Date of Award
Master of Science in Mechanical Engineering (MSME)
Committee Member 1
Suspension has been the most important subsystem of the vehicle viewed as a system. The ride comfort and vehicle handling performance are affected by the suspension design. Automotive technology has been continuously incorporating developments over the past few decades to provide the end users with a better comfort of driving. Multi-objective optimization of MR damper with objective function of maximizing damping force generated by MR damper with the geometrical parametric constraint function is achieved in this research using pattern search optimization technique.
Research focuses on design, modeling, and simulation of active suspension using non-linear theory of the Magneto-Rheological (MR) damper with consideration of the hysteresis behavior for a quarter car model. The research is based on the assumption that each wheel experiences same disturbance excitation. Hysteresis is analyzed using Bingham, Dahls, and Bouc-Wen models. Research includes simulation of passive, Bingham, Dahl, and Bouc-wen models. Modeled systems are analyzed for the six road profiles, including road type C according to international standards ISO/TC108/SC2N67. Furthermore, the comparative study of the models for the highest comfort with less overshoot and settling time of vehicle sprung mass are executed. The Bouc-Wen model is 36.91 percent more comfortable than passive suspension in terms of damping force requirements and has a 26.16 percent less overshoot, and 88.31 percent less settling time. The simulation of the Bouc-Wen model yields a damping force requirement of 2003 N which is 97.63 percent in agreement with analytically calculated damping force generated by MR damper. PID controller implementation has improved the overshoot response of Bouc-Wen model in the range of 17.89 percent-81.96 percent for the different road profiles considered in this research without compromising on the settling time of system. PID controller implementation further improves the passenger comfort and vehicle ride handling capabilities.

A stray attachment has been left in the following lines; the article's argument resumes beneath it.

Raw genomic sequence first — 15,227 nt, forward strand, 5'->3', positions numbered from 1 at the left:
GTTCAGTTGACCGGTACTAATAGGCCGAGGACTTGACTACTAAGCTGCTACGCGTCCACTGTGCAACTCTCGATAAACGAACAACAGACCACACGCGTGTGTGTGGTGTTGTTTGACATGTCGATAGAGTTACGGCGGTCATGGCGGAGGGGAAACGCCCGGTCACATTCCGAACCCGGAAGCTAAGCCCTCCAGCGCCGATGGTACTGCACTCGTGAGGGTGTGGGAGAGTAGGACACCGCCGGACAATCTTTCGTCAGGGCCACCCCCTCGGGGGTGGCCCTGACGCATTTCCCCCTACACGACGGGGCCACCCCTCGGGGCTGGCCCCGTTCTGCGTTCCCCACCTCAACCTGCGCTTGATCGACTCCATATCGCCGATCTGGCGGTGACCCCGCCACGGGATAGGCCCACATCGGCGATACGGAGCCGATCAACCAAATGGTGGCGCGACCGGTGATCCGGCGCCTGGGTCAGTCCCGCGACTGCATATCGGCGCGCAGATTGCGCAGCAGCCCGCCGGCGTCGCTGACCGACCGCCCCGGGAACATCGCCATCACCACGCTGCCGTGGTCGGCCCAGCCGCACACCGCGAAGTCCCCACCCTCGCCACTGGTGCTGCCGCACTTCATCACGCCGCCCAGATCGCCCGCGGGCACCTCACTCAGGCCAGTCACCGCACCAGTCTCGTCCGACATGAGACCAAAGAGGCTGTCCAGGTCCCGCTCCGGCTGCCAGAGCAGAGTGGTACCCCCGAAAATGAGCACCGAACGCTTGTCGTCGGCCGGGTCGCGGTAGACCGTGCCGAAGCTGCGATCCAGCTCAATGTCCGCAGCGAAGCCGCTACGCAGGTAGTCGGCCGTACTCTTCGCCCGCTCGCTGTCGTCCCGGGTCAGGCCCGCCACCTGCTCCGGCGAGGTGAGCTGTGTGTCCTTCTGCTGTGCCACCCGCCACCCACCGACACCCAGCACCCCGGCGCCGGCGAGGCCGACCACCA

The interdisciplinary approach of systems engineering principles for the suspension design provides unique edge to this research. Classical systems engineering tools and MBSE approach are applied in the design of the MR damper. Requirement traceability successfully validates the optimized MR damper.
Zambare, Hrishikesh B., "Nonlinear design, modeling, and simulation of magneto-rheological suspension: A control system and systems engineering approach." (2017). Open Access Theses. 1343.